How to Keep a Journal in Plain Text

by: Scott Nesbitt | 19 July 2017

If there’s one thing I’ve never been much good at, it’s keeping a daily journal. Why? Part of it’s laziness — often, I can’t be bothered to write something about my day. And part of it is that I don’t think most of my days, or my life in general, is interesting enough to keep a daily chronicle.

That said, I do try. Over the years, I’ve used a number of applications, both online and on the desktop, to keep a record of my life. The only times I’ve ever gotten into the journaling groove was when I used plain text.

Here’s a short guide to keeping a journal in plain text, based on my experiences.

Choose a Format

Your journal entries don’t need to be detailed. You can write your journal entries in longer form — full sentences over several paragraphs — if you need or want to. Many people, though, don’t have the time or energy to do that.

Instead, focus on the key points of your day. Choose three or four, and write them in point form as a bullet list. Those points can highlight good things that happened, a triumph, or something that didn’t work out.

Here’s an example of a recent entry in my journal:

* Launched the Plain Text Project. Still a bare bones, but that will change

* Heard from Mark. He’s still his acerbic self of old

* Got back to writing the HTML book

Nothing really earth shattering there. Most of my days are like that …

Don’t be afraid to mix things up. Maybe one day you’ll have a bullet point journal entry, and on another you’ll have a longer-form entry. It’s all a matter of how you feel and how much you want to write.

Daily or Weekly?

For me, there are two ways to keep a plain text journal. The first is the daily journal. That involves having individual text files for each day. Each file, as you’ve guessed, is a single entry.

A weekly journal keeps a week’s worth of entries in one file. You have five to seven entries (depending on how many days each week you journal) in a single file.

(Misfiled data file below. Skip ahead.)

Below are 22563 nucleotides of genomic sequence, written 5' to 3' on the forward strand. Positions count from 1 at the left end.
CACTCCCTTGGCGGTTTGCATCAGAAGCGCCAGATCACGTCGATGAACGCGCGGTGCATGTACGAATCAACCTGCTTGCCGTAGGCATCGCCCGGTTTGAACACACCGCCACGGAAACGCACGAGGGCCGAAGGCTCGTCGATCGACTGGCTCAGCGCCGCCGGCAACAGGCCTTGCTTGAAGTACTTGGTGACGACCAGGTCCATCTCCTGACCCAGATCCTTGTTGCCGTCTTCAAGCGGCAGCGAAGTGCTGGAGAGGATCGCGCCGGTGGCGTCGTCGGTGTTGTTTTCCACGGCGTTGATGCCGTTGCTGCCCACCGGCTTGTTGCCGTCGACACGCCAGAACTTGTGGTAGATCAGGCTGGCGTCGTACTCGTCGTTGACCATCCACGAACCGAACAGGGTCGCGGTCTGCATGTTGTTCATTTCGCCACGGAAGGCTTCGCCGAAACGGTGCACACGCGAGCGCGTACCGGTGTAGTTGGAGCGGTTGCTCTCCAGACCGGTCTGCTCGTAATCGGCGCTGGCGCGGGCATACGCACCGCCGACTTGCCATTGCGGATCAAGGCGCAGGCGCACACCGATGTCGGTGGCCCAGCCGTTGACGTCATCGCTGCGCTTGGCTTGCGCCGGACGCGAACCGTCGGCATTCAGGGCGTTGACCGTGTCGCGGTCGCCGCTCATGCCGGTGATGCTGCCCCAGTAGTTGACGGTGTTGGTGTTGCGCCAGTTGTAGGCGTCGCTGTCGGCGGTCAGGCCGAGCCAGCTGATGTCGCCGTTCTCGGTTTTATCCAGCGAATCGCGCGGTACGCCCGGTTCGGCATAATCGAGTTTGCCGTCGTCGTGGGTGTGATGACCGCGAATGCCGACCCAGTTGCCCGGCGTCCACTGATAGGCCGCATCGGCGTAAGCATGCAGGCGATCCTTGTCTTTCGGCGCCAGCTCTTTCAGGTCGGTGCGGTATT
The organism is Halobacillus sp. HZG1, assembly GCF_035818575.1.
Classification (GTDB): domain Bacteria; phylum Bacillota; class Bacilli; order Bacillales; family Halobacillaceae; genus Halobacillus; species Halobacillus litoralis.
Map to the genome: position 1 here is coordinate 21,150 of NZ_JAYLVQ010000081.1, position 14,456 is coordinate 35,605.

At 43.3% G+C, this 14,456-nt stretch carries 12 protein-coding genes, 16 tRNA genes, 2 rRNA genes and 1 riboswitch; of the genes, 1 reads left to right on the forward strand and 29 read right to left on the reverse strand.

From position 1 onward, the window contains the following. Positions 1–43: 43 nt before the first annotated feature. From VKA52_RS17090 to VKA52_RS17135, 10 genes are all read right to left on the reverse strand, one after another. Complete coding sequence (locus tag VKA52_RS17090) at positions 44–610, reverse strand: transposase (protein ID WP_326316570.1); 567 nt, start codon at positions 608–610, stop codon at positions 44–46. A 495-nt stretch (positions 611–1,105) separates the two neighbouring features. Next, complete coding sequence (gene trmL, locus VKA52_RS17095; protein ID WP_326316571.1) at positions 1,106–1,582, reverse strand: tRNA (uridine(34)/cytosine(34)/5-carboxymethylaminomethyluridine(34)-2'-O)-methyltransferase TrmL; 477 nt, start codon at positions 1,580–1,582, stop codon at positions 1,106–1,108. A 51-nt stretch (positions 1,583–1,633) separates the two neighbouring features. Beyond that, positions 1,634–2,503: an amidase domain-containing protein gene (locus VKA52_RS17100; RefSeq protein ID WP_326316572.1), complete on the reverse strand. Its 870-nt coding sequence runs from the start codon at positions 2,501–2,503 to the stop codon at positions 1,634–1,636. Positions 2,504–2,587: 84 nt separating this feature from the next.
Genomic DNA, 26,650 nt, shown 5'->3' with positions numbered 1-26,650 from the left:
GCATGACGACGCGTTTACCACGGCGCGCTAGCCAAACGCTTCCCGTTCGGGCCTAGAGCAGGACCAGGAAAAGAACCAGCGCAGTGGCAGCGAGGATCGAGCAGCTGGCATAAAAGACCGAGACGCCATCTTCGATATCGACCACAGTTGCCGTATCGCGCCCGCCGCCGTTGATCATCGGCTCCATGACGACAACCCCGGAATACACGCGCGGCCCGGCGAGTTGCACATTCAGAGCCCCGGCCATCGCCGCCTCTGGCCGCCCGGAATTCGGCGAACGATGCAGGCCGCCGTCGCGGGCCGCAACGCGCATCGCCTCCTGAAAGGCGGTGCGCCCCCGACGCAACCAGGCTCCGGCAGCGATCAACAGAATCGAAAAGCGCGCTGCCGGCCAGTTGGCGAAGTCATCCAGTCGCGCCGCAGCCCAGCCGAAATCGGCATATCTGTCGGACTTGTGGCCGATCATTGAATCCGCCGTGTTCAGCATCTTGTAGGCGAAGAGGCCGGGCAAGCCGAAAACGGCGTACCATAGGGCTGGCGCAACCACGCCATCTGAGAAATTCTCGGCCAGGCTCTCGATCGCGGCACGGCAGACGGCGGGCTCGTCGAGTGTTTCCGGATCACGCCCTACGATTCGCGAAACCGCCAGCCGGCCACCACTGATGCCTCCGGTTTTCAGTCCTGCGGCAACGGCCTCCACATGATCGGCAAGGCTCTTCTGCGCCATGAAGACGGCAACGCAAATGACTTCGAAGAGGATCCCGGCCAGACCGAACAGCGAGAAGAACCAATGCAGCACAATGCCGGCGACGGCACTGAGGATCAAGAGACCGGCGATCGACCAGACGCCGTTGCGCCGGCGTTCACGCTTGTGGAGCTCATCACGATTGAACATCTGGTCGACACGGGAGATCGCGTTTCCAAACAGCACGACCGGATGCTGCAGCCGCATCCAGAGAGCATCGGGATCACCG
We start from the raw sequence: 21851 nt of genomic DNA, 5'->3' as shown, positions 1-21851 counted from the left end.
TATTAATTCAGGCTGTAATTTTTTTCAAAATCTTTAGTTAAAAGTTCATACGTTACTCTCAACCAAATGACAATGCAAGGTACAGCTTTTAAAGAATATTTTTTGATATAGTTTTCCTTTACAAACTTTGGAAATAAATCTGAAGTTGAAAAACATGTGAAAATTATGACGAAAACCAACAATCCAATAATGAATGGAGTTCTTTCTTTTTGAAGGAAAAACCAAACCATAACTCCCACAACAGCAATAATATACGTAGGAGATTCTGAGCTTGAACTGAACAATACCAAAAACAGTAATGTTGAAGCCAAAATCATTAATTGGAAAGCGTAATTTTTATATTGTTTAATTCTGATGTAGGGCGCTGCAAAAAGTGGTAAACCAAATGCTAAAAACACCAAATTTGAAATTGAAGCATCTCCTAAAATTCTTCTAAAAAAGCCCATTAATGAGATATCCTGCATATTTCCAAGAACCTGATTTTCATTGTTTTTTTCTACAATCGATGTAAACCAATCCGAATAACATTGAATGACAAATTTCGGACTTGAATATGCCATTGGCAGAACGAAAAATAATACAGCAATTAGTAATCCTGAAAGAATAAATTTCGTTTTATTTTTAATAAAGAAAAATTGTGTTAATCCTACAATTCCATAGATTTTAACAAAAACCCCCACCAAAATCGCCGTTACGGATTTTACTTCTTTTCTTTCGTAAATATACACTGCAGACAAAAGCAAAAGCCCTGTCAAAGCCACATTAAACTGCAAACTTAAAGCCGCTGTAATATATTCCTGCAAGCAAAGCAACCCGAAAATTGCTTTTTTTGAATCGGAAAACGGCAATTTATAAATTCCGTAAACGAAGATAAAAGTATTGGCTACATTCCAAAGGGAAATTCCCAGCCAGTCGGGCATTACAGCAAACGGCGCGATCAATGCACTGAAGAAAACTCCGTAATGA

The advantage to using individual text files is that you can focus just that day, rather than worrying about what you might write in the next few days. On the other hand, you wind up with a lot of files to wrangle (more on this in a moment).

A weekly journal encourages you regularly jot something, anything down. If not, you wind up with a blank space in your text file.

It’s up to you, though. I prefer using individual text file because I journal infrequently.

The Structure of Your Journal Files

Don’t worry. You don’t need anything fancy. Just a text file. However, I do like to add a bit of structure to my journal files.

For a daily journal, I add a header to the file. That header contains the date of the entry and a note about my mood or the theme of the day. Here’s an example:

date: 2017-08-18
mood: Cranky, but focused

From there, I add a bullet list of the day’s key moments or thoughts. That structure is simple and easy to use. You can do without the header if you like.

For the weekly journal, I suggest having a heading for each day — that should be the date in whatever format you prefer. Have a space below the header for a bullet list or whatever you want to write. A dashed line separates the journal entries for each day.

Because I’m a nice guy, I’ve created a daily journal template and a weekly journal template. Feel free to download and use or modify them. I’ve released these templates under a CC0 public domain license that lets you do anything you want with the files.

Naming and Storing Your Journal Files

If you journal regularly, you’ll wind up with a number of files. Quite a large number of files. You’ll want a way to identify and organize them.

The name of your file can be important. Here are a couple of suggestions for naming your journal files:

Those are file names that work for me. Feel free to come up with your own.

Where to put all those files? You’ll want them in a central location on your computer. I have a folder called Journal in the Documents directory on my computer. In that folder, I have sub folder for various years, and ones for each month of those years. That’s what works for me, but again feel free to come up with your own way doing things.

Final Thought

Journaling in plain text lets you focus on what you’re jotting down. You’re not worried about adding formatting or anything like that. Your focus is on recording what you did over the course of a day.

It’s simple, fast, and you don’t need special software to do the job.